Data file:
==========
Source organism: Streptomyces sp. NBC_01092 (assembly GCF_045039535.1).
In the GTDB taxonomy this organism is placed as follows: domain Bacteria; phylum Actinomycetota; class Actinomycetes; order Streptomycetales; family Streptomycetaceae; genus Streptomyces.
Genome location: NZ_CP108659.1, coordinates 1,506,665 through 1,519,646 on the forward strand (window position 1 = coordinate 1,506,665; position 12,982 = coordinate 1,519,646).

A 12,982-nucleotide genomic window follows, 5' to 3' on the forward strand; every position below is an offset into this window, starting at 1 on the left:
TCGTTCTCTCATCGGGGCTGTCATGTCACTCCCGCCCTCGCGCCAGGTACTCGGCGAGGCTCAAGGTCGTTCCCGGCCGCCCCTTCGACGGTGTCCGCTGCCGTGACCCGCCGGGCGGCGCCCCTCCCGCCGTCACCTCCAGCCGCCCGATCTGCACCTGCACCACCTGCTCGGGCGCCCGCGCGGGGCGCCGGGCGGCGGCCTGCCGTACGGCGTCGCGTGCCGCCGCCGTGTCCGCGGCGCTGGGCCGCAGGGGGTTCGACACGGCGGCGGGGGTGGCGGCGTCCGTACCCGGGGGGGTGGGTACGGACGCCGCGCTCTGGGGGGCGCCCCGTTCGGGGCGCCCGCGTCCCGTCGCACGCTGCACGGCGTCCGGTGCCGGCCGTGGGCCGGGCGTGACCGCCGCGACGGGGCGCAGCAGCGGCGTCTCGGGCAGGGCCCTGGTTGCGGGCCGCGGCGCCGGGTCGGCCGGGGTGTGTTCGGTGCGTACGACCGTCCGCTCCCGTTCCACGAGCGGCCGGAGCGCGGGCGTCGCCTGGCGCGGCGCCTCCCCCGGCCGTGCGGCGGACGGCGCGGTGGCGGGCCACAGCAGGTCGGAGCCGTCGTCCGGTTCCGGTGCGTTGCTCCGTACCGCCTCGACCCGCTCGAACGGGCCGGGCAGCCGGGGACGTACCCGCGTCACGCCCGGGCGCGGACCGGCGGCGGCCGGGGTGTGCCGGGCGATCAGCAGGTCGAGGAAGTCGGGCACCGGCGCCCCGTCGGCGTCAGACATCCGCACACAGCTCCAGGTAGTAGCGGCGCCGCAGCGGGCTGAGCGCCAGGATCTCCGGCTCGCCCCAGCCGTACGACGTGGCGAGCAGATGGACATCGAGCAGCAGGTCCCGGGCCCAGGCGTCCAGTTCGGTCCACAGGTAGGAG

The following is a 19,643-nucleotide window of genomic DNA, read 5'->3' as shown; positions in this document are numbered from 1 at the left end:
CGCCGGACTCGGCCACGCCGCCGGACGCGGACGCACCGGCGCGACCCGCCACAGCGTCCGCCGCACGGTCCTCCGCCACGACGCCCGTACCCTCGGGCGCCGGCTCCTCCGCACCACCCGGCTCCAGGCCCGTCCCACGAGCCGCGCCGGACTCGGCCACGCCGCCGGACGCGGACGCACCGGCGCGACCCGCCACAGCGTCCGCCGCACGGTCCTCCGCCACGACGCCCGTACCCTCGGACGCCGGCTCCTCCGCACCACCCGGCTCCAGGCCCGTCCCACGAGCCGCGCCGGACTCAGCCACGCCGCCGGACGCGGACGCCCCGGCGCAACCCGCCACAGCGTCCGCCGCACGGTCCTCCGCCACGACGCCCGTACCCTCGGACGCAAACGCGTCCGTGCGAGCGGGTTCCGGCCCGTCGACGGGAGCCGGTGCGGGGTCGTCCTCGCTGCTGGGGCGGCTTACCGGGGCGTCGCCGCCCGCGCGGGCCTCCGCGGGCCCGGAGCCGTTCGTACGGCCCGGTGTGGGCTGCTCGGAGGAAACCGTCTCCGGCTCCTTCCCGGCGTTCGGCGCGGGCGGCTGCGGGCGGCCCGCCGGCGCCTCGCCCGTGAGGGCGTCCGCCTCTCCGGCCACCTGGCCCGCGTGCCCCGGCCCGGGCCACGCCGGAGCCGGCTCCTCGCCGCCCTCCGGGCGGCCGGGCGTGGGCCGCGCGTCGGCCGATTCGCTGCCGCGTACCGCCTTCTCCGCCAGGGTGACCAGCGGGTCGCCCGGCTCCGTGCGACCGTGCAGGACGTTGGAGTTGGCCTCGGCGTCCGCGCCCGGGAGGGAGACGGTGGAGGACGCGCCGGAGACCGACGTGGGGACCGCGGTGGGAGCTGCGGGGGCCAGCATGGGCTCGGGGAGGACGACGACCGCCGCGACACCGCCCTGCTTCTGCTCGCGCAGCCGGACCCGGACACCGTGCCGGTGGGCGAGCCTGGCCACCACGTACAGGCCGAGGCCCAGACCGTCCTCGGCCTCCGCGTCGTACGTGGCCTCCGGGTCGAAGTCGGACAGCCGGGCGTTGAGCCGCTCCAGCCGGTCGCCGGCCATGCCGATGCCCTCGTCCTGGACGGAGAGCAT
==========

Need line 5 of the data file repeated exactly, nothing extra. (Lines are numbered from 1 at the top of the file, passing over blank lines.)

TCGTTCTCTCATCGGGGCTGTCATGTCACTCCCGCCCTCGCGCCAGGTACTCGGCGAGGCTCAAGGTCGTTCCCGGCCGCCCCTTCGACGGTGTCCGCTGCCGTGACCCGCCGGGCGGCGCCCCTCCCGCCGTCACCTCCAGCCGCCCGATCTGCACCTGCACCACCTGCTCGGGCGCCCGCGCGGGGCGCCGGGCGGCGGCCTGCCGTACGGCGTCGCGTGCCGCCGCCGTGTCCGCGGCGCTGGGCCGCAGGGGGTTCGACACGGCGGCGGGGGTGGCGGCGTCCGTACCCGGGGGGGTGGGTACGGACGCCGCGCTCTGGGGGGCGCCCCGTTCGGGGCGCCCGCGTCCCGTCGCACGCTGCACGGCGTCCGGTGCCGGCCGTGGGCCGGGCGTGACCGCCGCGACGGGGCGCAGCAGCGGCGTCTCGGGCAGGGCCCTGGTTGCGGGCCGCGGCGCCGGGTCGGCCGGGGTGTGTTCGGTGCGTACGACCGTCCGCTCCCGTTCCACGAGCGGCCGGAGCGCGGGCGTCGCCTGGCGCGGCGCCTCCCCCGGCCGTGCGGCGGACGGCGCGGTGGCGGGCCACAGCAGGTCGGAGCCGTCGTCCGGTTCCGGTGCGTTGCTCCGTACCGCCTCGACCCGCTCGAACGGGCCGGGCAGCCGGGGACGTACCCGCGTCACGCCCGGGCGCGGACCGGCGGCGGCCGGGGTGTGCCGGGCGATCAGCAGGTCGAGGAAGTCGGGCACCGGCGCCCCGTCGGCGTCAGACATCCGCACACAGCTCCAGGTAGTAGCGGCGCCGCAGCGGGCTGAGCGCCAGGATCTCCGGCTCGCCCCAGCCGTACGACGTGGCGAGCAGATGGACATCGAGCAGCAGGTCCCGGGCCCAGGCGTCCAGTTCGGTCCACAGGTAGGAG